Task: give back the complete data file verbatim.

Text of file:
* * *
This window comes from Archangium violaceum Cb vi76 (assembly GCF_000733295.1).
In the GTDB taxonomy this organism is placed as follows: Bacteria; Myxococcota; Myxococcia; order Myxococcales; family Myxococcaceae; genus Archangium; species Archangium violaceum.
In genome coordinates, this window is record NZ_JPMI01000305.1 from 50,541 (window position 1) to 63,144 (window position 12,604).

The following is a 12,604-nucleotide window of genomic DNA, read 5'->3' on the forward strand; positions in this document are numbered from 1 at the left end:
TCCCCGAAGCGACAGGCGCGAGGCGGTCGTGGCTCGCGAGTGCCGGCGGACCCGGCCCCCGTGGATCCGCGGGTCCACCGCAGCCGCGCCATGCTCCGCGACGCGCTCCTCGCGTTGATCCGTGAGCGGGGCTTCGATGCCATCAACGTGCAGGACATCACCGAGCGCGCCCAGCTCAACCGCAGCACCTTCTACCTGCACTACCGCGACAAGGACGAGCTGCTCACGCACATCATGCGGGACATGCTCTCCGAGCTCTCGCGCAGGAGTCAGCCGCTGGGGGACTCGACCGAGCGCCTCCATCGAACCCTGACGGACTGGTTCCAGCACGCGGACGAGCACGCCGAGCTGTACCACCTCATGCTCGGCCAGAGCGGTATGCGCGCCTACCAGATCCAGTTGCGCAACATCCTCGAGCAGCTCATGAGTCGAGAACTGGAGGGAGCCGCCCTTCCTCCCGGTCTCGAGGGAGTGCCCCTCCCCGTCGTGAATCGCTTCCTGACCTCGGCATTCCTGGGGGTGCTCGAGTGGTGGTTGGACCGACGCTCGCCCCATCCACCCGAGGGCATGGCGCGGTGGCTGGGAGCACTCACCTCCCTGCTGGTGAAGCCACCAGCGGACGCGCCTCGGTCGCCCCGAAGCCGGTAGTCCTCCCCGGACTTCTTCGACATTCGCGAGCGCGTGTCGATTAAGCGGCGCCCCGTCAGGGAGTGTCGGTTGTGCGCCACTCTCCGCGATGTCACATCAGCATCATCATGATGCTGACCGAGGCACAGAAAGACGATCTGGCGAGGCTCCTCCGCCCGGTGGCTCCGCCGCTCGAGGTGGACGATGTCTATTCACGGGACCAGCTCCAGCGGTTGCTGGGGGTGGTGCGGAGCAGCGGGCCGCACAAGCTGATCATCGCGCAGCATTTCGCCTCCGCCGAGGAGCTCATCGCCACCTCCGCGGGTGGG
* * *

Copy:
This window comes from Archangium violaceum Cb vi76 (assembly GCF_000733295.1).
In the GTDB taxonomy this organism is placed as follows: Bacteria; Myxococcota; Myxococcia; order Myxococcales; family Myxococcaceae; genus Archangium; species Archangium violaceum.
In genome coordinates, this window is record NZ_JPMI01000305.1 from 50,541 (window position 1) to 63,144 (window position 12,604).

The following is a 12,604-nucleotide window of genomic DNA, read 5'->3' on the forward strand; positions in this document are numbered from 1 at the left end:
TCCCCGAAGCGACAGGCGCGAGGCGGTCGTGGCTCGCGAGTGCCGGCGGACCCGGCCCCCGTGGATCCGCGGGTCCACCGCAGCCGCGCCATGCTCCGCGACGCGCTCCTCGCGTTGATCCGTGAGCGGGGCTTCGATGCCATCAACGTGCAGGACATCACCGAGCGCGCCCAGCTCAACCGCAGCACCTTCTACCTGCACTACCGCGACAAGGACGAGCTGCTCACGCACATCATGCGGGACATGCTCTCCGAGCTCTCGCGCAGGAGTCAGCCGCTGGGGGACTCGACCGAGCGCCTCCATCGAACCCTGACGGACTGGTTCCAGCACGCGGACGAGCACGCCGAGCTGTACCACCTCATGCTCGGCCAGAGCGGTATGCGCGCCTACCAGATCCAGTTGCGCAACATCCTCGAGCAGCTCATGAGTCGAGAACTGGAGGGAGCCGCCCTTCCTCCCGGTCTCGAGGGAGTGCCCCTCCCCGTCGTGAATCGCTTCCTGACCTCGGCATTCCTGGGGGTGCTCGAGTGGTGGTTGGACCGACGCTCGCCCCATCCACCCGAGGGCATGGCGCGGTGGCTGGGAGCACTCACCTCCCTGCTGGTGAAGCCACCAGCGGACGCGCCTCGGTCGCCCCGAAGCCGGTAGTCCTCCCCGGACTTCTTCGACATTCGCGAGCGCGTGTCGATTAAGCGGCGCCCCGTCAGGGAGTGTCGGTTGTGCGCCACTCTCCGCGATGTCACATCAGCATCATCATGATGCTGACCGAGGCACAGAAAGACGATCTGGCGAGGCTCCTCCGCCCGGTGGCTCCGCCGCTCGAGGTGGACGATGTCTATTCACGGGACCAGCTCCAGCGGTTGCTGGGGGTGGTGCGGAGCAGCGGGCCGCACAAGCTGATCATCGCGCAGCATTTCGCCTCCGCCGAGGAGCTCATCGCCACCTCCGCGGGTGGG